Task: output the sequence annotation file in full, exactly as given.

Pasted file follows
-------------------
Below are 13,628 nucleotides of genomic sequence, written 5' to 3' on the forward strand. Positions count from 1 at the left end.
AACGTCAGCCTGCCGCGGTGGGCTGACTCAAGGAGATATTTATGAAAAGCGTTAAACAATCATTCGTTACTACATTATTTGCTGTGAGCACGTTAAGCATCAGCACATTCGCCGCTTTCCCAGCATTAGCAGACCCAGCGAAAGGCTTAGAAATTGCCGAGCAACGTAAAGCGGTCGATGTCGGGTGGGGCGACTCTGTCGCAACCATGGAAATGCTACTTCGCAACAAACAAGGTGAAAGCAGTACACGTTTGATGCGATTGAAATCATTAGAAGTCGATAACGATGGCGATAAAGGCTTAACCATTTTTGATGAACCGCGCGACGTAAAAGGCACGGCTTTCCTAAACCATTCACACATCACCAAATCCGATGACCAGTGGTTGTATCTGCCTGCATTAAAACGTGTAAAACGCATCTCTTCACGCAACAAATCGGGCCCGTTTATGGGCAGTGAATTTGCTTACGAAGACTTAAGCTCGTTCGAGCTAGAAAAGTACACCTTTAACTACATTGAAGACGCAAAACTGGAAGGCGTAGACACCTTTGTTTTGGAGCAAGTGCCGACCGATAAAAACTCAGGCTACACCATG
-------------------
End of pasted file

Below are 13,628 nucleotides of genomic sequence, written 5' to 3' on the forward strand. Positions count from 1 at the left end.
AACGTCAGCCTGCCGCGGTGGGCTGACTCAAGGAGATATTTATGAAAAGCGTTAAACAATCATTCGTTACTACATTATTTGCTGTGAGCACGTTAAGCATCAGCACATTCGCCGCTTTCCCAGCATTAGCAGACCCAGCGAAAGGCTTAGAAATTGCCGAGCAACGTAAAGCGGTCGATGTCGGGTGGGGCGACTCTGTCGCAACCATGGAAATGCTACTTCGCAACAAACAAGGTGAAAGCAGTACACGTTTGATGCGATTGAAATCATTAGAAGTCGATAACGATGGCGATAAAGGCTTAACCATTTTTGATGAACCGCGCGACGTAAAAGGCACGGCTTTCCTAAACCATTCACACATCACCAAATCCGATGACCAGTGGTTGTATCTGCCTGCATTAAAACGTGTAAAACGCATCTCTTCACGCAACAAATCGGGCCCGTTTATGGGCAGTGAATTTGCTTACGAAGACTTAAGCTCGTTCGAGCTAGAAAAGTACACCTTTAACTACATTGAAGACGCAAAACTGGAAGGCGTAGACACCTTTGTTTTGGAGCAAGTGCCGACCGATAAAAACTCAGGCTACACCATG